Tracking snow chances for the weekend
VIDEO UPDATE 10:46 P.M. FRIDAY:
ORIGINAL STORY 6:20 P.M. FRIDAY: Say goodbye to the mild weather we’ve been having and say hello to colder temperatures and snow as we have a pattern change happening. This will lead to a daily chance for snow Saturday through Wednesday.
Our first chance for accumulating snow comes Saturday afternoon. Upper-level energy is passing over Arizona Friday evening. The upper-level energy will spark snow development over northern Kansas, moving northeast in to eastern Nebraska Saturday.
High-resolution computer models suggests snow is falling on south-central Nebraska by noon Saturday.
Snow will continue moving northeast through eastern Nebraska – reaching the Lincoln area by mid-afternoon.
While this will not be a “significant” snow, this does have the potential to drop an inch or two of snow for some areas. While others, mainly south and west, will see little in the way of accumulating snow.
As of Friday afternoon it appears the Lincoln area could see 1″ to 2″ of snow by midnight Sunday.
Areas in south central Nebraska will need to be mindful as there could be enough low-level moisture to create slick spots on elevated surfaces.
High-resolution computer models suggests a narrow corridor of low-level moisture moving north from the Nebraska/Kansas state line to Grand Island and northeast towards Columbus.
The concentration of moisture is high enough to produce drizzle. Why this could be problematic is due to temperatures. They are projected to be 2° to 3° below freezing. Meaning, this could be in the form of freezing drizzle.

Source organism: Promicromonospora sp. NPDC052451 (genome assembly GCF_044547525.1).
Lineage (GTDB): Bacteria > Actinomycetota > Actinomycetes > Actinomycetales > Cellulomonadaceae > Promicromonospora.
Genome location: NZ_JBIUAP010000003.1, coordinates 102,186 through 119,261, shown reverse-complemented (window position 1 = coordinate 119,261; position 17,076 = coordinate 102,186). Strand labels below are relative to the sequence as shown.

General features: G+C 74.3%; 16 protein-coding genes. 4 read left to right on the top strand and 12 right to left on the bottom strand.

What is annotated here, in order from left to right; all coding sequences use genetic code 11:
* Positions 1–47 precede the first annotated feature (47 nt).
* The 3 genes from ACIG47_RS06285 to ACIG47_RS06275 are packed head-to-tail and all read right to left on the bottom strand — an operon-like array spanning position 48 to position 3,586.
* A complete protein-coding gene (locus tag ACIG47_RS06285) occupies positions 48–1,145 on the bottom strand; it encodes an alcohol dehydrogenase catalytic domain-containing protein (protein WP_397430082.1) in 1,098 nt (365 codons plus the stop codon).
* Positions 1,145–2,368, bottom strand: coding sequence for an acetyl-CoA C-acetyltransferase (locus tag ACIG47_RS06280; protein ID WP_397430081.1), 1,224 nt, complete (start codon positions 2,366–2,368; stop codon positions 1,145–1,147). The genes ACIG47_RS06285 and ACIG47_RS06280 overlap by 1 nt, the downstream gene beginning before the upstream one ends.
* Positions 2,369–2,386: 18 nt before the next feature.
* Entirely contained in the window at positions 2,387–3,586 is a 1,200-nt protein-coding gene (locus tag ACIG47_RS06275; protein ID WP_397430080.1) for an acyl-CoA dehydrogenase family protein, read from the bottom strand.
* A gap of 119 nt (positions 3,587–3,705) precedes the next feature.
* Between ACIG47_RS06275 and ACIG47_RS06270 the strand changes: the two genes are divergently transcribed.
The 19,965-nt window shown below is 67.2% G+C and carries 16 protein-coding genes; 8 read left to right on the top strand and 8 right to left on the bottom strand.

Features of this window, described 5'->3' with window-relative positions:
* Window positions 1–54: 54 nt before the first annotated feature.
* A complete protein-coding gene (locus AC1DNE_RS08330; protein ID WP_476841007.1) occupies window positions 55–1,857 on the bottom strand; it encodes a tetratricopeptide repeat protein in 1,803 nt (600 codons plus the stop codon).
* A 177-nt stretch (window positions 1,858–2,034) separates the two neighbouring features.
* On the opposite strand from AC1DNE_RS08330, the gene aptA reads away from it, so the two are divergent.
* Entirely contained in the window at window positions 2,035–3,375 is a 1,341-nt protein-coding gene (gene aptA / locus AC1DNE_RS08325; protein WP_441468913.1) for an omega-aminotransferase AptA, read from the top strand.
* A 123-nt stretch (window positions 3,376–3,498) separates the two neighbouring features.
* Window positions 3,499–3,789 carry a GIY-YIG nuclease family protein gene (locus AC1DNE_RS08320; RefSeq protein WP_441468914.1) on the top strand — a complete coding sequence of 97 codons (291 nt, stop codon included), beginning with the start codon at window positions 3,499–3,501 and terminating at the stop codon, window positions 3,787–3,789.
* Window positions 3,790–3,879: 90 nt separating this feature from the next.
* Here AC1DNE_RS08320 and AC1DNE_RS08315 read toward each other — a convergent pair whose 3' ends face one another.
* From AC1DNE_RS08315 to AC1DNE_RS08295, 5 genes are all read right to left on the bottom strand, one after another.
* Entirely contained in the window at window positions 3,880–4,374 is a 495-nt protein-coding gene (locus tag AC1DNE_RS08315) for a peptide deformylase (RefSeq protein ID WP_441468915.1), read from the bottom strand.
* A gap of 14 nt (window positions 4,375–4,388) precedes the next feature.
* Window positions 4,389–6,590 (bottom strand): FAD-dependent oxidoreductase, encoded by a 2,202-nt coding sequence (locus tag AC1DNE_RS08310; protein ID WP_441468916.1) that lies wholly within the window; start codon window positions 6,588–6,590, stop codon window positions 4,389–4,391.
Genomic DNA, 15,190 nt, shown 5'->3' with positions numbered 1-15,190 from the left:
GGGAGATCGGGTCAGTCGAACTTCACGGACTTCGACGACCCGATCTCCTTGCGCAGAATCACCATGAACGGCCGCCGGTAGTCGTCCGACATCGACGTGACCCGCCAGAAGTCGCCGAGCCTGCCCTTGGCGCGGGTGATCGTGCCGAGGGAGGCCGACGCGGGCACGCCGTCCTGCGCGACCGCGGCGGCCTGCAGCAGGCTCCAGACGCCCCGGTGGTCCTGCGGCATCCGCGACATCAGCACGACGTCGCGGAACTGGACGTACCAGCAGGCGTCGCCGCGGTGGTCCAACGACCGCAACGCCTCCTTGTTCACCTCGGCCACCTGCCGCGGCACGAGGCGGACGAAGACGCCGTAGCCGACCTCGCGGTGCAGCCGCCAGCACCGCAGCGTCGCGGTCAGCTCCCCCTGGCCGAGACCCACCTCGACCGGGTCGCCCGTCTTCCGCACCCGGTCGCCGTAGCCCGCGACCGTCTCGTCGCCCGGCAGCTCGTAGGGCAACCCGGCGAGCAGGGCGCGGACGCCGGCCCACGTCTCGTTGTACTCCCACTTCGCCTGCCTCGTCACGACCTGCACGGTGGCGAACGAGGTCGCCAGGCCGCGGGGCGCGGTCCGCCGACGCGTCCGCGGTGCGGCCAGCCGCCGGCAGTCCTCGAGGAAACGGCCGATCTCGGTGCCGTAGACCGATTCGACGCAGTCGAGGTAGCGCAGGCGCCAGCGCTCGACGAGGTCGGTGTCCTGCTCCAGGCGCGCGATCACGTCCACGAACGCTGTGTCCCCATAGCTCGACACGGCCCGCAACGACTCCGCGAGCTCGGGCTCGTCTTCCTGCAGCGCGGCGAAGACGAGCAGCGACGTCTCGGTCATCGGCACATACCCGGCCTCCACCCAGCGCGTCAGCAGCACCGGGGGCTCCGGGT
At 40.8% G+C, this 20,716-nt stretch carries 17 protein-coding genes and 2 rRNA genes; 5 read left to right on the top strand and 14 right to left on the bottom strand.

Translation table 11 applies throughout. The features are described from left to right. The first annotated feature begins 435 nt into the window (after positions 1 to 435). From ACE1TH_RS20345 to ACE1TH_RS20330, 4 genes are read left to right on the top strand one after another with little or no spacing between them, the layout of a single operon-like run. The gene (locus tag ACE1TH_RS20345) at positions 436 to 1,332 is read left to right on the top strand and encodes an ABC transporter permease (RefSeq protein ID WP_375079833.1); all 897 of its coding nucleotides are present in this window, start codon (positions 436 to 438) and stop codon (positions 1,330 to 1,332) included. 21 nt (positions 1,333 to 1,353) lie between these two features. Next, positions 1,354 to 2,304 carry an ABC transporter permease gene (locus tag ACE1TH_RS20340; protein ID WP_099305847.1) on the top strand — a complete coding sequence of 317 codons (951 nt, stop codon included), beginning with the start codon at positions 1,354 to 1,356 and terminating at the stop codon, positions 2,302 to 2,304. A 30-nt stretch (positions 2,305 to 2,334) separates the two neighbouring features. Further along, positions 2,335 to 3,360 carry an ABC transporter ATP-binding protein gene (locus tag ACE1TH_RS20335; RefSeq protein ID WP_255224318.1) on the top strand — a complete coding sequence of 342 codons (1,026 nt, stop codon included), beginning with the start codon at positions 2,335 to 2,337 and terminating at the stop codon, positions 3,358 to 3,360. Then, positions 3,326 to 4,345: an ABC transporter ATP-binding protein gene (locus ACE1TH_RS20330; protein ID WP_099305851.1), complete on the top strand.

SNOW FOR END OF WEEKEND
A second weather system is projected to move out of the southwest United States and in to the Plains by the end of the weekend. The surface low with the system will pass over Oklahoma and in to Missouri by early Monday morning.
Moisture will be drawn up ahead of the low, spreading over Oklahoma, Arkansas, Kansas, Missouri, Illinois, and Nebraska. Nebraska will be on the north side of the low, meaning the state will be on the cold side of the system.
Temperatures throughout the atmospheric column are expected to remain below freezing. This means what falls in southeast Nebraska should be all snow.
There remains quite a bit of uncertainty as to how much snow could fall. It does appear this could be a shove-able snow. However, computer models are starting to suggest this weather system could pass further southeast, keeping moisture “tighter” to the low. This would allow for less moisture over the Channel 8 area. If this turns out to be the case this would be a lower snow.
On the other hand, one of the global computer models suggests the upper-level low could pass right overhead. This can often enhance snowfall. The model also lingers moderate to heavy snow falling over the area for a longer time leading to a higher snow total. Stay tuned!
– Chief Meteorologist John Dissauer